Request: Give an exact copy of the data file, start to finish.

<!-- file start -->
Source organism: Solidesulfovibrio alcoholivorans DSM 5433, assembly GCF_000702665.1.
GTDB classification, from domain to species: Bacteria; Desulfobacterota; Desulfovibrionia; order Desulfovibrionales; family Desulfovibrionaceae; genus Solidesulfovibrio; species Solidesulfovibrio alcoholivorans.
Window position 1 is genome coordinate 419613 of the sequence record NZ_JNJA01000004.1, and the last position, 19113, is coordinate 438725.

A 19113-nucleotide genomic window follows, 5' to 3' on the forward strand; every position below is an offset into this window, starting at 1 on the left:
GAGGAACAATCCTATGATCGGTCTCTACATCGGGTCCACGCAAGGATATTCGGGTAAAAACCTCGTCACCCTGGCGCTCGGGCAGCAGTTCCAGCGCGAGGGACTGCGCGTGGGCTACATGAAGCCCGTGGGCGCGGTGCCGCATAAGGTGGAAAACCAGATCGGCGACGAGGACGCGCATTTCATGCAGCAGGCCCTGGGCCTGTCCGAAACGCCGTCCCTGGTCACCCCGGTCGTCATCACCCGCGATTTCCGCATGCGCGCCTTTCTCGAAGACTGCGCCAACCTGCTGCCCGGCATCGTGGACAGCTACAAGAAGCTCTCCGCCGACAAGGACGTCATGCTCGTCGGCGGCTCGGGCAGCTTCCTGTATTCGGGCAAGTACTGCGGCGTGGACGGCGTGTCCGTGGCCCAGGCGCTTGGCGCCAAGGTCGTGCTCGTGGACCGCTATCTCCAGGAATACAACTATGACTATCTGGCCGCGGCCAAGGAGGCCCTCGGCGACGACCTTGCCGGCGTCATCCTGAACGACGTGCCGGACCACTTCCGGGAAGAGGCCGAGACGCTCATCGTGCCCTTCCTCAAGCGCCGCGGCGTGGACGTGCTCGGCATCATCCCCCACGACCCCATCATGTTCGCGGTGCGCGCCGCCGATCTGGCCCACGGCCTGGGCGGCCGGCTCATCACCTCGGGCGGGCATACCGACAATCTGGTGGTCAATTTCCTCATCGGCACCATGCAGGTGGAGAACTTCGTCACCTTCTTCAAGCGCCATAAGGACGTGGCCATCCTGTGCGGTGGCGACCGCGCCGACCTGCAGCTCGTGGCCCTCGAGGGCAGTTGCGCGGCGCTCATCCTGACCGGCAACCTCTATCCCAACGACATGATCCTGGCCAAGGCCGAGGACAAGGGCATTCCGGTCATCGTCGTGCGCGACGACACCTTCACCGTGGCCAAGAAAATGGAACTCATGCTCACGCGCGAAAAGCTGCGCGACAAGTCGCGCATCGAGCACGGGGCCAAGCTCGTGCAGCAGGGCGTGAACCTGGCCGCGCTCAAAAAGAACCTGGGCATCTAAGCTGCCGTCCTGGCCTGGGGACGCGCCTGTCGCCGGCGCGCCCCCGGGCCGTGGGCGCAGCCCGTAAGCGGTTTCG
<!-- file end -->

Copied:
Source organism: Solidesulfovibrio alcoholivorans DSM 5433, assembly GCF_000702665.1.
GTDB classification, from domain to species: Bacteria; Desulfobacterota; Desulfovibrionia; order Desulfovibrionales; family Desulfovibrionaceae; genus Solidesulfovibrio; species Solidesulfovibrio alcoholivorans.
Window position 1 is genome coordinate 419613 of the sequence record NZ_JNJA01000004.1, and the last position, 19113, is coordinate 438725.

A 19113-nucleotide genomic window follows, 5' to 3' on the forward strand; every position below is an offset into this window, starting at 1 on the left:
GAGGAACAATCCTATGATCGGTCTCTACATCGGGTCCACGCAAGGATATTCGGGTAAAAACCTCGTCACCCTGGCGCTCGGGCAGCAGTTCCAGCGCGAGGGACTGCGCGTGGGCTACATGAAGCCCGTGGGCGCGGTGCCGCATAAGGTGGAAAACCAGATCGGCGACGAGGACGCGCATTTCATGCAGCAGGCCCTGGGCCTGTCCGAAACGCCGTCCCTGGTCACCCCGGTCGTCATCACCCGCGATTTCCGCATGCGCGCCTTTCTCGAAGACTGCGCCAACCTGCTGCCCGGCATCGTGGACAGCTACAAGAAGCTCTCCGCCGACAAGGACGTCATGCTCGTCGGCGGCTCGGGCAGCTTCCTGTATTCGGGCAAGTACTGCGGCGTGGACGGCGTGTCCGTGGCCCAGGCGCTTGGCGCCAAGGTCGTGCTCGTGGACCGCTATCTCCAGGAATACAACTATGACTATCTGGCCGCGGCCAAGGAGGCCCTCGGCGACGACCTTGCCGGCGTCATCCTGAACGACGTGCCGGACCACTTCCGGGAAGAGGCCGAGACGCTCATCGTGCCCTTCCTCAAGCGCCGCGGCGTGGACGTGCTCGGCATCATCCCCCACGACCCCATCATGTTCGCGGTGCGCGCCGCCGATCTGGCCCACGGCCTGGGCGGCCGGCTCATCACCTCGGGCGGGCATACCGACAATCTGGTGGTCAATTTCCTCATCGGCACCATGCAGGTGGAGAACTTCGTCACCTTCTTCAAGCGCCATAAGGACGTGGCCATCCTGTGCGGTGGCGACCGCGCCGACCTGCAGCTCGTGGCCCTCGAGGGCAGTTGCGCGGCGCTCATCCTGACCGGCAACCTCTATCCCAACGACATGATCCTGGCCAAGGCCGAGGACAAGGGCATTCCGGTCATCGTCGTGCGCGACGACACCTTCACCGTGGCCAAGAAAATGGAACTCATGCTCACGCGCGAAAAGCTGCGCGACAAGTCGCGCATCGAGCACGGGGCCAAGCTCGTGCAGCAGGGCGTGAACCTGGCCGCGCTCAAAAAGAACCTGGGCATCTAAGCTGCCGTCCTGGCCTGGGGACGCGCCTGTCGCCGGCGCGCCCCCGGGCCGTGGGCGCAGCCCGTAAGCGGTTTCG